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cause ; men who helped to subvert that throne try, communicated

to it the force and energ to which they owed, some of them, their exis- under which it suffered. I do not say (God tence, others all that power which they em- forbid) I do not say, that the virtues of such ployed to ruin their benefactor. If any bounds men were to be taken as a balance to their are set to the rapacious demands of that sort crimes; but they were some corrective to of people, or that others are permitted to par- their effects. Such was, as I said, our Crom take in the objects they would engross, revenge well. Such were your whole race of Guises and envy soon fill up the craving void that is Condés, and Colignis. Such the Richelieus, left in their avarice. Confounded by the com- who in more quiet times acted in the spirit of plication of distempered passions, their reason a civil war. Such, as better men, and in a is disturbed; their views become vast and less dubious cause, were your Henry the perplexed; to others inexplicable; to them- Fourth and your Sully, though nursed in civil selves uncertain. They find, on all sides, confusions, and not wholly without some of bounds to their unprincipled ambition in any their taint. It is a thing to be wondered at, to fixed order of things. But in the fog and haze seo how very soon France, when she had a of confusion all is enlarged, and appears with- moment to respire, recovered and emerged out any limit.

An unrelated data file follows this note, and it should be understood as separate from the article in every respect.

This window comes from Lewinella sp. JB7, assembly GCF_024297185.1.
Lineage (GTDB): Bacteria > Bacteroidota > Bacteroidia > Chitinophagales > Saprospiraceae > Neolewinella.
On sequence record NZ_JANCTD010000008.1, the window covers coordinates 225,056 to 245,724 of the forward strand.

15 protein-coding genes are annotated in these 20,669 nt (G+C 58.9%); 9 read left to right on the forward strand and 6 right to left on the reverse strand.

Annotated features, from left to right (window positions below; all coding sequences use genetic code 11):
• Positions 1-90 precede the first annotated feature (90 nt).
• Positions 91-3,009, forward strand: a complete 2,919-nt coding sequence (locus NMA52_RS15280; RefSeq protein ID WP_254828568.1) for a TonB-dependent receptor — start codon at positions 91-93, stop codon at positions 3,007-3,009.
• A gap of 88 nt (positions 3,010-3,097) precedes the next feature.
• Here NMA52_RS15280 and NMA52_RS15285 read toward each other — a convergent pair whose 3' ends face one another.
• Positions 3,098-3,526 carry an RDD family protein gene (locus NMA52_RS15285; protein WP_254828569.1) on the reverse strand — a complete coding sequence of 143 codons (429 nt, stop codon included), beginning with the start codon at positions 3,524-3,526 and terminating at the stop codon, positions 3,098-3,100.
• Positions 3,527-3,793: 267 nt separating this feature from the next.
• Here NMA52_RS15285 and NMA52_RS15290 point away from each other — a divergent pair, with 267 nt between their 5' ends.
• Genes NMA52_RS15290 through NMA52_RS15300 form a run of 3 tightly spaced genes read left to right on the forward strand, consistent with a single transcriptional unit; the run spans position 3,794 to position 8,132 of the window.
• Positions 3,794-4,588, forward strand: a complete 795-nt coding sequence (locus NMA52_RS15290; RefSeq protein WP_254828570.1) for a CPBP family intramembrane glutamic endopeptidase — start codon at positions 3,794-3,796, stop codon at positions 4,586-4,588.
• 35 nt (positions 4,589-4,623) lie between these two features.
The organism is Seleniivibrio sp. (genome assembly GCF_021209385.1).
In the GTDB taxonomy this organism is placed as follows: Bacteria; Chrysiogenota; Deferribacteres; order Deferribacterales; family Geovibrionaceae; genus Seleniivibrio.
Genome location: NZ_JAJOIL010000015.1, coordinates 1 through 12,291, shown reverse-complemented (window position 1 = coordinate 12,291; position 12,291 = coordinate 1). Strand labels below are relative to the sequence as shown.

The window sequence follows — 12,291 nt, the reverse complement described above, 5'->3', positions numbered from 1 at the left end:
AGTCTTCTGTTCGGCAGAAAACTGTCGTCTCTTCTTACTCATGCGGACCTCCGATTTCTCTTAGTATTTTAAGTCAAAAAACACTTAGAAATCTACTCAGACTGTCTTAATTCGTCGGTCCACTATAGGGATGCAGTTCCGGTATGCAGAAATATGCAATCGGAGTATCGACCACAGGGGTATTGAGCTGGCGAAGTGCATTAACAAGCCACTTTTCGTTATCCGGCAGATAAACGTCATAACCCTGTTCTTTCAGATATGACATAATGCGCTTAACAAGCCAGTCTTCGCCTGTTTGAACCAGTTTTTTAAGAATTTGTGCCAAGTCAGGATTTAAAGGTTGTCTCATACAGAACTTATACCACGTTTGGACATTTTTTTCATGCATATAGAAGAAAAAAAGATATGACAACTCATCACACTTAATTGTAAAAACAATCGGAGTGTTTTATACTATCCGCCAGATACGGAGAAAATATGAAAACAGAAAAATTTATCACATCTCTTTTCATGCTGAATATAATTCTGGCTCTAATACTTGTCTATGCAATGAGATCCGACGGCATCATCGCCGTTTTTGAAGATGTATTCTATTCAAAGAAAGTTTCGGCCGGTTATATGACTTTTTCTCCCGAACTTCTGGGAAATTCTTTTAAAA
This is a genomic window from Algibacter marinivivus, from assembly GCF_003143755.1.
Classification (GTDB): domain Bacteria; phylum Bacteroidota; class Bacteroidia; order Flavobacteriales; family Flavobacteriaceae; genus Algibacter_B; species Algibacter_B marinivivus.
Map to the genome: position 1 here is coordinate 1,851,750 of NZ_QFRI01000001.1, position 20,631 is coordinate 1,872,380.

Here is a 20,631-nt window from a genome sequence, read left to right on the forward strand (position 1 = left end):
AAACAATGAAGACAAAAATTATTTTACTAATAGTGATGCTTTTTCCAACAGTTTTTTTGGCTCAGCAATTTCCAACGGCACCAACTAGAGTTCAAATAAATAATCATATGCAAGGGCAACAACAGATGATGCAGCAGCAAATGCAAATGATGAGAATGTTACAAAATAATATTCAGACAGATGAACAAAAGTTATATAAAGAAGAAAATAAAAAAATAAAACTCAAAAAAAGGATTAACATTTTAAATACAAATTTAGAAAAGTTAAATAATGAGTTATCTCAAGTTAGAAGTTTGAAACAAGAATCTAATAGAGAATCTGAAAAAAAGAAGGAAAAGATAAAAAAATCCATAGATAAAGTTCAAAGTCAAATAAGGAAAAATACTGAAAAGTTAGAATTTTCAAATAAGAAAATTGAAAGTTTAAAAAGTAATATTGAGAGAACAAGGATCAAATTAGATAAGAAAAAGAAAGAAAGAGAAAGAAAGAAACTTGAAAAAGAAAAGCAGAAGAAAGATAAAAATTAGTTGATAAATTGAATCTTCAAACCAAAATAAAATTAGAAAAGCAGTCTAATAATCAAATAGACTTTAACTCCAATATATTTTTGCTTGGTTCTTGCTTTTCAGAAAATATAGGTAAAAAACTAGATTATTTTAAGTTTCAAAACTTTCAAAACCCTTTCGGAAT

from the longest and most dreadful civil war When men of rank sacrifice all ideas of dig. that ever was known in any nation. Why? nity to an ambition without a distinct object, Because, among all their massacres, they had and work with low instruments and for low not slain the mind in their country. A conends, the whole composition becomes low and scious dignity, a noble pride, a generous sense base. Does not something like this now ap- of glory and emulation, was not extinguished. pear in France? Does it not produce some. On the contrary, it was kindled and inflamed. thing ignoble and inglorious ? a kind of mean- The organs also of the state, however shatness in all the prevalent policy ? a tendency in tered, existed. All the prizes of honour and all that is done to lower along with individuals virtue, all the rewards, all the distinctions, all the dignity and importance of the state ? remained. But your present confusion, like a Other revolutions have been conducted by palsy, has attacked the fountain of life itself. persons, who whilst they attempted or affected Every person in your country, in a situation changes in the commonwealth, sanctified their to he actuated by a principle of honour, is disambition by advancing the dignity of the peo- graced and degraded, and can entertain no ple whose peace they troubled. They had sensation of life, except in a mortified and long views. They aimed at the rule, not at humiliated indignation. But this generation the destruction of their country. They were will quickly pass away. The next generation men of great civil, and grcat military talents, of the nobility will resemble the artificers and and if the terrour, the ornament of their age. clowns, and money-jobless, lisurers, and Jews, They were not like Jew brokers contending who will be always the ir slows, somelines with each other who could best remedy with their masters. Believe 1::, Sir, those who fraudulent circulation and depreciated paper attempt to level, never erca..?". In all societhe wretchedness and ruin brought on their ties, consisting of varioni di scriptions of citicountry by their degenerate councils. The com- zens, soine descripzio nust be uppermost. pliment made to one of the great tad men of the The levellers therefore cly change and perold stamp (Cromwell) by his kinsman, a favou- vert the natural order of things; they load the rite poet of that time, shews what it was he edifice of society, by setting up in the air proposed, and what indeed to a great degree he what the solidity of the structure requires to accomplished in the success of his ambition : be on the ground. The amociations of tailors